The world’s largest tobacco company may face legal action from the UK Government if it does not comply with tobacco advertising standards.

That’s according to the Department of Health, which this week issued a formal order notice to Philip Morris International, producers of Marlboro cigarettes.

The order requested Philip Morris to remove all references to the IQOS heat-not-burn (HnB) device as being ‘healthier’ than smoking from its marketing campaigns, as the term is in breach of advertising standards for tobacco products.

Unlawful advertisement of tobacco can result in a financial penalty or a custodial sentence of up to six months in the UK.

The developments were initially uncovered by The Telegraph newspaper. It found that newsagents across the UK had been supplied with window-display posters promoting the IQOS device.

On issuing a threat of legal action, public health minister, Steve Brine MP, said:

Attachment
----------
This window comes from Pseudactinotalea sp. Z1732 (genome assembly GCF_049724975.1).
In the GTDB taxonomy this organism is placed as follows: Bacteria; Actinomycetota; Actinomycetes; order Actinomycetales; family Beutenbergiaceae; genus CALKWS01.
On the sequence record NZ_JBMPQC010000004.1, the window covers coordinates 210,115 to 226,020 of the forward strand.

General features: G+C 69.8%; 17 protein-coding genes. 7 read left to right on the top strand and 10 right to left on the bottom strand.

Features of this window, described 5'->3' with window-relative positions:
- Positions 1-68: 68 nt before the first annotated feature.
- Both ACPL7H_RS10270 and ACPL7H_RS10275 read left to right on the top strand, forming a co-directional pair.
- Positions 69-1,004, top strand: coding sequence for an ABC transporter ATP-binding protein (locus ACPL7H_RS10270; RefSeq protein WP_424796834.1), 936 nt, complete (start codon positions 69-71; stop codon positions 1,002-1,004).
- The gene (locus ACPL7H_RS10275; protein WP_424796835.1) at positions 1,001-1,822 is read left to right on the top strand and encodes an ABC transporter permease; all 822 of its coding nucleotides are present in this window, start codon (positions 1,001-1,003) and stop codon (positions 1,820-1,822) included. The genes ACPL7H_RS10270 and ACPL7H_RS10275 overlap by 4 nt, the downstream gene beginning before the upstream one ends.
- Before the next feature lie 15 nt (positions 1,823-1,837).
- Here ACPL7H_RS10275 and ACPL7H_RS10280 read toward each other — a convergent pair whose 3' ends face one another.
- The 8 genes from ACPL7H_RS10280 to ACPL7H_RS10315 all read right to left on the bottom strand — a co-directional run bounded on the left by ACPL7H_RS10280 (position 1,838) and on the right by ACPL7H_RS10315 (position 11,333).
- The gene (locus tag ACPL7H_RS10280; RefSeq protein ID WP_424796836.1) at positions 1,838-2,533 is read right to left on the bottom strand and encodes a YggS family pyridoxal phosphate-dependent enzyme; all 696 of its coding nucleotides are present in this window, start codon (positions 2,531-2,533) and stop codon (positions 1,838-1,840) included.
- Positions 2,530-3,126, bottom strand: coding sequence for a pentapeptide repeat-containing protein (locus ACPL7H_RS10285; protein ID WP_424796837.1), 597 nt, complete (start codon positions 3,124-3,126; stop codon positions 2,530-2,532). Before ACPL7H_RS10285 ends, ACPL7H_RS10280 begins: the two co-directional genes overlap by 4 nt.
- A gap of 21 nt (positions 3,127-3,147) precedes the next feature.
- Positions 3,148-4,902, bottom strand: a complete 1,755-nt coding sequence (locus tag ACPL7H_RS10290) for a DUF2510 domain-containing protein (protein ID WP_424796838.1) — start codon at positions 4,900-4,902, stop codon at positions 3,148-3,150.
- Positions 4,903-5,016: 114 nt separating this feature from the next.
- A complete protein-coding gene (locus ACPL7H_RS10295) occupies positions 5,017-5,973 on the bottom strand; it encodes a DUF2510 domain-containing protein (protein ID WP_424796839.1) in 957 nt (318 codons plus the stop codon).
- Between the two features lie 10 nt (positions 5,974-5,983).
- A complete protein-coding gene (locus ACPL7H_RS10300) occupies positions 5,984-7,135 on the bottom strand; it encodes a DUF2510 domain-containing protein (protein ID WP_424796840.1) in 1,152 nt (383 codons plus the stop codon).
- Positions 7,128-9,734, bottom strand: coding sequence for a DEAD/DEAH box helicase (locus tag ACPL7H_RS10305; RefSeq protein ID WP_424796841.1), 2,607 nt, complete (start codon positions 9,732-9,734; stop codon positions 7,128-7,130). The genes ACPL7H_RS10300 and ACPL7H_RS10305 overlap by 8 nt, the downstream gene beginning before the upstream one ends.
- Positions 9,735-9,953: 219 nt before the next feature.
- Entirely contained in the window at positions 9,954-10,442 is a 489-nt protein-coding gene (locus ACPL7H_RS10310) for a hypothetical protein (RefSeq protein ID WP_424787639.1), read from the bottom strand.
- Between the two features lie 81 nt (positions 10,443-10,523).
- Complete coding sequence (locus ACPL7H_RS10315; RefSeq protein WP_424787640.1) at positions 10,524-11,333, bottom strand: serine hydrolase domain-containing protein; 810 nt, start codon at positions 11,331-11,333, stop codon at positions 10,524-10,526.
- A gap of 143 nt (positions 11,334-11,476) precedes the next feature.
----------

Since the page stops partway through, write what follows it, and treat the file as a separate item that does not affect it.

“We have been explicit that the promotion of tobacco products is unlawful – as my letter to Philip Morris International makes abundantly clear. Smoking kills 78,000 people every year and I am personally committed to doing all I can to protect people from the harms of tobacco. We expect PMI to stop this unlawful advertisement of tobacco products and we will not rule out legal action if they continue.” 

Philip Morris has denied the adverts are illegal and claims it wants to help smokers by providing them with better alternatives to traditional cigarettes. Its UK managing director has defended the adverts to The Telegraph, claiming they are lawful because tobacco advertising laws were designed to govern cigarettes, not new-style tobacco heaters which are lower risk, and designed to help people quit cigarettes.

Meanwhile Deborah Arnott, chief executive of Action on Smoking and Health (ASH UK), described the multinational company’s stance as “barefaced cheek”. 

Away from the UK, IQOS has been seeing success in the Japanese market where HnB has been proving a popular alternative to smoking.

However, according to the Financial Times, the company considerably reduced its full-year earnings guidance on Thursday and shares fell six percent in morning trading.